The Pure/Uncanny Machine – A short essay and questions from the Architectural Association's DUE publication on machines and what they are. PDF available here

The Pure Machine is first noted by Edgar Allen Poe in a critical essay of 1836 titled ‘The Chess Player of Maelzel.’ Poe was writing about one of the most remarkable inventions of his age – an apparently autonomous chess-playing machine built by Wolfganag von Kempelen in 1770 and by the 1830s touring the aristocratic courts of Europe in the hands of one Johannes Maelzel. Poe wrote;

No exhibition of the kind has ever elicited so general attention as the Chess-Player of Maelzel. Wherever seen it has been an object of intense curiosity, to all persons who think. Yet the question of its modus operandi is still undetermined. Nothing has been written on this topic which can be considered as decisive - and accordingly we find everywhere men of mechanical genius, of great general acuteness, and discriminative understanding, who make no scruple in pronouncing the Automaton a pure machine, unconnected with human agency in its movements, and consequently, beyond all comparison, the most astonishing of the inventions of mankind.

Poe is quite clear about what makes the automaton a ‘pure machine’ and evokes a phrase that subsequently describes all pure machines as ‘…unconnected with human agency in its movements.’ The pure machine has been the guiding star of technological development from the earliest stirrings of automation in the industrial era – the dream of machines disconnected from human control, requiring no oversight or direction. It is predicated on the notion that humans are somehow flawed or inadequate at being human and require more than augmentation, they require automation. Take for instance, the autonomous car which is perhaps the most foregrounded pure machine today. It is ‘safer’, ‘cleaner’, ‘more efficient’ than allowing humans to drive themselves everywhere. This narrative of the ‘better’ pure machine on one hand appears to target and solve cars as fast, heavy, dangerous, poisonous chunks of metal but on the other hand targets humans as weak, squishy, easily poisoned snowflakes that can’t deal with the responsibility of their mortality and the planet themselves.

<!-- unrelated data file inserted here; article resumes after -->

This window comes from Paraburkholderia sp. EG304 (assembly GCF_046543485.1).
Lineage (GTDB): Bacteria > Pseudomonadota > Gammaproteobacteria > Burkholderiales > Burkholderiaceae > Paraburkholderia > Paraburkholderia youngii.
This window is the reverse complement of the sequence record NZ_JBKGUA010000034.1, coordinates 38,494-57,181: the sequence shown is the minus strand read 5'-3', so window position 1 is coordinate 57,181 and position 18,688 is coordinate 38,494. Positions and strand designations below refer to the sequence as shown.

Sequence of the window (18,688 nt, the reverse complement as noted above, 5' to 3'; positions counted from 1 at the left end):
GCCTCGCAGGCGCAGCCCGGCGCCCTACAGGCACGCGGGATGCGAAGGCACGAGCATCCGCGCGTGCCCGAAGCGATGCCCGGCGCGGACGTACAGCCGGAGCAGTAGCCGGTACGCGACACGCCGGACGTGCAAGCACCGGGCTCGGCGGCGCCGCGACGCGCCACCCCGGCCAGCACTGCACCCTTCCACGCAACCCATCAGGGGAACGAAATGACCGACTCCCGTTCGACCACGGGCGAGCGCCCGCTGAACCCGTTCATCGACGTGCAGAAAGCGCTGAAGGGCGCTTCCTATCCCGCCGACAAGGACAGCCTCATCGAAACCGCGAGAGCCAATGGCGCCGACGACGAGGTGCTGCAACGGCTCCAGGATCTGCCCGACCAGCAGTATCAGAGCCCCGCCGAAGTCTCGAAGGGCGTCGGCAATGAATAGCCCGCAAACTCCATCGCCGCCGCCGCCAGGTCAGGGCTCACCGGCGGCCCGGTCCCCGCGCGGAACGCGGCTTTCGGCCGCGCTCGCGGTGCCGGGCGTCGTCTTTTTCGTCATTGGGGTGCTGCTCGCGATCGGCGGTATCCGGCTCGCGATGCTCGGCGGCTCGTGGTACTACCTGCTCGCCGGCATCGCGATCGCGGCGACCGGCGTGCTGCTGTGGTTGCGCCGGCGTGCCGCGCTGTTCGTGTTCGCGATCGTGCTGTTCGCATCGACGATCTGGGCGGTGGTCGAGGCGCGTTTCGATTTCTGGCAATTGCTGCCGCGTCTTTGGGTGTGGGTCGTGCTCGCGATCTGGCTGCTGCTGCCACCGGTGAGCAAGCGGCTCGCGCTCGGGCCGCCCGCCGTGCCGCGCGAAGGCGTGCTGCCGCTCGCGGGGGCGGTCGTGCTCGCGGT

Paired with this notion that humans are a technological problem to be solves, the pure machine disconnects us from technology when it becomes uncanny. When the pure machine goes wrong or fails to fulfil its promise of ‘better’ it becomes uncanny. The world is filled with uncanny machines, Freud’s unheimlich – the unfamiliar familiar is present most obviously in creepy human-like androids but also in autonomous car crashes, Amazon Echo’s Alexa suddenly laughing without provocation, internet-connected door locks failing and locking people out of their homes and a litany of other bugs that are just as prevalent in the autonomous world of pure machines as they were in the ones that went before.

As a global technoculture, we steer towards the pure machine, it is entrancing and mysterious – an ever-receding techno fantasy. More than ever we are filling the world with uncanny machines that unsettle us and make our human position in mastery of the technical world uncertain.


Last updated: 05.2020